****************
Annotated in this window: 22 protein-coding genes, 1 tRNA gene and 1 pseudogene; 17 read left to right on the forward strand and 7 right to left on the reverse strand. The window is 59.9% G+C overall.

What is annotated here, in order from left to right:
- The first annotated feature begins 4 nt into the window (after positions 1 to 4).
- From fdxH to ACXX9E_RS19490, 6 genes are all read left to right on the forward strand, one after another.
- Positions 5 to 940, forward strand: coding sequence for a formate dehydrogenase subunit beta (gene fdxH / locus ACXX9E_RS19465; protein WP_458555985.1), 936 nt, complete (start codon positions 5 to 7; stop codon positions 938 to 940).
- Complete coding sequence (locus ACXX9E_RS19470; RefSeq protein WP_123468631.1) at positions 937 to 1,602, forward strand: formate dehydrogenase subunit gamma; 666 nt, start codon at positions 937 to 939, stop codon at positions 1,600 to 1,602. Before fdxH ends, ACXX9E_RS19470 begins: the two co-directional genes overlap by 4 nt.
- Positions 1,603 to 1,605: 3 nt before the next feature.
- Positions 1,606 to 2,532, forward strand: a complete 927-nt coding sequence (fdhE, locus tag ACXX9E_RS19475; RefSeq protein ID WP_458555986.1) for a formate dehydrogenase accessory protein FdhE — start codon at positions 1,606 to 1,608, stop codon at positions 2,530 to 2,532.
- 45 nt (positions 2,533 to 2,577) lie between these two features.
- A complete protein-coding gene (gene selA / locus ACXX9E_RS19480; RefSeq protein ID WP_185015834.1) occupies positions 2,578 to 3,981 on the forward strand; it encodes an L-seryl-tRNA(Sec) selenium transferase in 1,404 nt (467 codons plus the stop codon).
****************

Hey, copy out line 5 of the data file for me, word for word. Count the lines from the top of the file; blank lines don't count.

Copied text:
- Positions 5 to 940, forward strand: coding sequence for a formate dehydrogenase subunit beta (gene fdxH / locus ACXX9E_RS19465; protein WP_458555985.1), 936 nt, complete (start codon positions 5 to 7; stop codon positions 938 to 940).